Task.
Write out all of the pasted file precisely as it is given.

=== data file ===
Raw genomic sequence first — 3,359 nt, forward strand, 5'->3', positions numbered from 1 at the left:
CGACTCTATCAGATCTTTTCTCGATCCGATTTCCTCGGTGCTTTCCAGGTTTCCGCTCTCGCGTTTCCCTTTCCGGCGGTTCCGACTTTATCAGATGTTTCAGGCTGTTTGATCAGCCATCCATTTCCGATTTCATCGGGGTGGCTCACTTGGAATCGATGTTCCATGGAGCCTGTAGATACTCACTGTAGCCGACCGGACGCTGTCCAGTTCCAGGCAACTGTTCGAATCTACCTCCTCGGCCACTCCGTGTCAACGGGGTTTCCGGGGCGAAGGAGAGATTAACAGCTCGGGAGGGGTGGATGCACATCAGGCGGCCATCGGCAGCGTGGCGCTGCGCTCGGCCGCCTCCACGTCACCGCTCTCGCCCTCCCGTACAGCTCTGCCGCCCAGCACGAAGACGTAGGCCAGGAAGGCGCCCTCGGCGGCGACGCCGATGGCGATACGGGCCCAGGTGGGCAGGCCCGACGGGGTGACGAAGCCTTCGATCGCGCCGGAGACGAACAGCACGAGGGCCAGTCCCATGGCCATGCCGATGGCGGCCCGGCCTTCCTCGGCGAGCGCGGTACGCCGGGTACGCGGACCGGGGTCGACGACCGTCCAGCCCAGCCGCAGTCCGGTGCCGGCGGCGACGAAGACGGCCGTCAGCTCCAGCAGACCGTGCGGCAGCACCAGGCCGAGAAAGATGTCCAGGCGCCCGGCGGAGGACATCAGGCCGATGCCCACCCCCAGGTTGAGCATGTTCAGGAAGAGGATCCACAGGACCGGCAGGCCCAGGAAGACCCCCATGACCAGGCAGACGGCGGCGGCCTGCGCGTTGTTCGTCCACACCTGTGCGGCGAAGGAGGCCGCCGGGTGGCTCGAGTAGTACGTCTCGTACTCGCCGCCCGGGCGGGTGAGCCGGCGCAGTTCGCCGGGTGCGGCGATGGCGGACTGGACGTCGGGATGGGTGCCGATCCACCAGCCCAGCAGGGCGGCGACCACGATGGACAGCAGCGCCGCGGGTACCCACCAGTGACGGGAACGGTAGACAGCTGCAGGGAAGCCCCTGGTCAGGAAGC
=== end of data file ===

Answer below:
Raw genomic sequence first — 3,359 nt, forward strand, 5'->3', positions numbered from 1 at the left:
CGACTCTATCAGATCTTTTCTCGATCCGATTTCCTCGGTGCTTTCCAGGTTTCCGCTCTCGCGTTTCCCTTTCCGGCGGTTCCGACTTTATCAGATGTTTCAGGCTGTTTGATCAGCCATCCATTTCCGATTTCATCGGGGTGGCTCACTTGGAATCGATGTTCCATGGAGCCTGTAGATACTCACTGTAGCCGACCGGACGCTGTCCAGTTCCAGGCAACTGTTCGAATCTACCTCCTCGGCCACTCCGTGTCAACGGGGTTTCCGGGGCGAAGGAGAGATTAACAGCTCGGGAGGGGTGGATGCACATCAGGCGGCCATCGGCAGCGTGGCGCTGCGCTCGGCCGCCTCCACGTCACCGCTCTCGCCCTCCCGTACAGCTCTGCCGCCCAGCACGAAGACGTAGGCCAGGAAGGCGCCCTCGGCGGCGACGCCGATGGCGATACGGGCCCAGGTGGGCAGGCCCGACGGGGTGACGAAGCCTTCGATCGCGCCGGAGACGAACAGCACGAGGGCCAGTCCCATGGCCATGCCGATGGCGGCCCGGCCTTCCTCGGCGAGCGCGGTACGCCGGGTACGCGGACCGGGGTCGACGACCGTCCAGCCCAGCCGCAGTCCGGTGCCGGCGGCGACGAAGACGGCCGTCAGCTCCAGCAGACCGTGCGGCAGCACCAGGCCGAGAAAGATGTCCAGGCGCCCGGCGGAGGACATCAGGCCGATGCCCACCCCCAGGTTGAGCATGTTCAGGAAGAGGATCCACAGGACCGGCAGGCCCAGGAAGACCCCCATGACCAGGCAGACGGCGGCGGCCTGCGCGTTGTTCGTCCACACCTGTGCGGCGAAGGAGGCCGCCGGGTGGCTCGAGTAGTACGTCTCGTACTCGCCGCCCGGGCGGGTGAGCCGGCGCAGTTCGCCGGGTGCGGCGATGGCGGACTGGACGTCGGGATGGGTGCCGATCCACCAGCCCAGCAGGGCGGCGACCACGATGGACAGCAGCGCCGCGGGTACCCACCAGTGACGGGAACGGTAGACAGCTGCAGGGAAGCCCCTGGTCAGGAAGC